If there’s one thing the Hell Girl series knows how to do, it’s mess with a formula. For those unfamiliar with how Hell Girl operates, this is the gist: a person who feels legitimately tortured contacts Hell Correspondence via a website only available at midnight. Hell Girl, Ai Enma, appears and offers a pact: immediate retribution, in the form of an idiosyncratic induction into the infinite inferno, in exchange for the condemner’s soul after he or she dies during the course of his or her natural life. Those doing the damning don’t have to be in the right to feel tortured, they just have to have a certain degree of emotional desperation.
In the first season, those who do the condemning are victims and therefore the good guys, while those who cause the condemnation are the instigators and therefore bad guys, and Ai Enma and her team are more or less a supernatural vigilante justice squad. In season two (check out my reviews of Part 1 and Part 2), those who condemn range from mildly justified to malevolent and shallow. Those at the end of their accusers’ pointed fingers are the usually shown in a victim’s light, and Ai et al. find themselves beaten down by an abhorrent duty to which they’re bound despite circumstance. The third season of Hell Girl (Three Vessels) strikes a precarious balance between both hell-bound parties and makes a drastic jump with its avatar.
Until now, Ai, when summoned via the Hell Correspondence website, would materialize behind the accuser’s shoulder, appear in some reflective surface, or transport the tortured soul to the blood-stained shores of her own realm in order to make the requisite pact. At the end of season two, however, Ai is stripped of her physical form for an act of defiance. So season three finds Ai requiring a new body before she can return to her duties; enter, Yuzuki Mikage ... literally. While innocently looking to Calgon away her worries regarding an antagonistic teacher, Mikage finds herself drifting a bit off course in the warmer bathwaters of what she convinces herself is a yuri-themed dream. The kiss that transpires betwixt Ai and Mikage consigns the latter to be the former’s vessel whenever underworldly duties call, and the transition is nothing short of genre-bending:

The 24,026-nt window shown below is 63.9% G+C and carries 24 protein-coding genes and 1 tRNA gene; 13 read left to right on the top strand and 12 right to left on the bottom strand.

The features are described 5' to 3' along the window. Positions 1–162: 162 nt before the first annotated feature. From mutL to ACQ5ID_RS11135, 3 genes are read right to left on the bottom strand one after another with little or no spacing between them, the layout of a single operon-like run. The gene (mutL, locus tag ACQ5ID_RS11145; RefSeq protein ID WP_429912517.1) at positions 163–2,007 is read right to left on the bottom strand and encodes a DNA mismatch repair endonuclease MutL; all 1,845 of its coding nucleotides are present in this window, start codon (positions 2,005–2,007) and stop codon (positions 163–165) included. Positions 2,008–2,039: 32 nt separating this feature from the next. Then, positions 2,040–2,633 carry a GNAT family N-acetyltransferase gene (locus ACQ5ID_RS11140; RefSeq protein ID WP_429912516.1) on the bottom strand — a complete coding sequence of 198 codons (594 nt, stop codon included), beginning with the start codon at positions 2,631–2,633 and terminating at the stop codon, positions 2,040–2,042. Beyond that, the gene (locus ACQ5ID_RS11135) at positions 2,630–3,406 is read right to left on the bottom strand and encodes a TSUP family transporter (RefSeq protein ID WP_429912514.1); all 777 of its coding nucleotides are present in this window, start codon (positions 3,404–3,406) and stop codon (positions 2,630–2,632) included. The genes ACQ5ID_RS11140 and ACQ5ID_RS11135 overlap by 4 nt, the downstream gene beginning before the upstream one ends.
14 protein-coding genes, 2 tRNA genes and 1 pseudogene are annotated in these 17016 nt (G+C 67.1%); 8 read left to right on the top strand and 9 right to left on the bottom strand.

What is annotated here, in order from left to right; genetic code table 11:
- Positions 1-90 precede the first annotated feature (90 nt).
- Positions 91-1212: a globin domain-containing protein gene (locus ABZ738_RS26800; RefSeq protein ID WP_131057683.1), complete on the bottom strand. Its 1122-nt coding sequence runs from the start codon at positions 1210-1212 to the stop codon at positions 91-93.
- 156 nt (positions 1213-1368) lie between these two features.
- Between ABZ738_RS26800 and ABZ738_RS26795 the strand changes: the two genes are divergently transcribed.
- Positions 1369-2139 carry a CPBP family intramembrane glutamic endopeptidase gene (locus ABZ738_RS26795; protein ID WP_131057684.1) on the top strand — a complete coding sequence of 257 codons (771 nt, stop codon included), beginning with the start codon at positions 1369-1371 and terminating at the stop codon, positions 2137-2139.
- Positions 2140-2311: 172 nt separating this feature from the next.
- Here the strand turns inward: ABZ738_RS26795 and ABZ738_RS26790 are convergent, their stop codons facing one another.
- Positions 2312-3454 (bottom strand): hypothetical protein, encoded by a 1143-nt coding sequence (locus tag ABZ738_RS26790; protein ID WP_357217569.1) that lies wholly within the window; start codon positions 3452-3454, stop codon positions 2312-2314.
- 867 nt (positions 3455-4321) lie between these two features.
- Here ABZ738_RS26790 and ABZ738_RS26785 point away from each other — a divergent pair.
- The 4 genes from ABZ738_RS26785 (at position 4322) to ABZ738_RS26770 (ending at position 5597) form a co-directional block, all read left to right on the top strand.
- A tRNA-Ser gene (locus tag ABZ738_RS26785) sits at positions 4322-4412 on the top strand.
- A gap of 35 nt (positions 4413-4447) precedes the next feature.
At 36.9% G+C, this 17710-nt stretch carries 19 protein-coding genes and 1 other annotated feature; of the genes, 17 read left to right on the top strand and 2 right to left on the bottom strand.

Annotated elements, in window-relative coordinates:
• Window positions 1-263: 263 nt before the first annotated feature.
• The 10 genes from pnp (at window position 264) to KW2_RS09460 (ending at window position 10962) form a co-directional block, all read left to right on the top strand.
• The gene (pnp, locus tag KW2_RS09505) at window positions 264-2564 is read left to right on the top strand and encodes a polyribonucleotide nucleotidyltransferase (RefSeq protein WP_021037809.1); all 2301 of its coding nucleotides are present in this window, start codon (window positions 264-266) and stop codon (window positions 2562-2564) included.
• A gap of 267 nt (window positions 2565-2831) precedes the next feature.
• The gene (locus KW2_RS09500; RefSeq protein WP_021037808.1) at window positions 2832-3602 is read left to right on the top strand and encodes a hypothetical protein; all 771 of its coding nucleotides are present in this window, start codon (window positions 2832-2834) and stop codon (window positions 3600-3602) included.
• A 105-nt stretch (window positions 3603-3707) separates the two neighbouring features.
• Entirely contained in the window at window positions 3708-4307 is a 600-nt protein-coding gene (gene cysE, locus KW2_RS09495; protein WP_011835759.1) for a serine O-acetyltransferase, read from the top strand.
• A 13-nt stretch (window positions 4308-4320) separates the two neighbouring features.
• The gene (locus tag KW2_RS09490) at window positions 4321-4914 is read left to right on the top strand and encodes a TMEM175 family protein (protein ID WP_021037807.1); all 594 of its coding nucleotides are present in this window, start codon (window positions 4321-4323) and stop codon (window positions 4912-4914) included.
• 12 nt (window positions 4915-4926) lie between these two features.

A magical girl transformation, Hell Girl style! And best of all, it’s relevant! Because Mikage is far too innocent to cope with Ai’s duties, Mikage is thrust behind her own eyes whilst alter ego Ai takes over. During the transformation, Mikage’s body painfully morphs into the cocoon for Ai’s gestation and subsequent emersion which shatters said womb. While this imagery may seem out-of-left-field-ish, it’s actually right in line with how Ai originally comes back to this world: in the form of a blue butterfly (a glowing image of which is shown on Mikage’s back during the change). The swapping of bodies can be likened to a more grotesque take on swapping of casual clothes to sailor uniforms and the like; what was Mikage in her school clothes becomes Ai Enma in trademark black kimono. She who is but a casual observer now becomes a force for change. The Hell Girl twist is not actually all the slight tweaks to the magical girl formula, as mentioned above, but the involuntary nature of each transformation, the agony portrayed therein, and the helpless, tortured sense of captivity felt by Mikage. These aspects are not homages, they are Jigoku Shoujo making Mahou Shojou its own.
Snapshots is a monthly column in which one of our writers reflects upon a particular moment from an anime, manga, or video game. New entries are posted on or around the 15th of each month. To read previous entries, click here.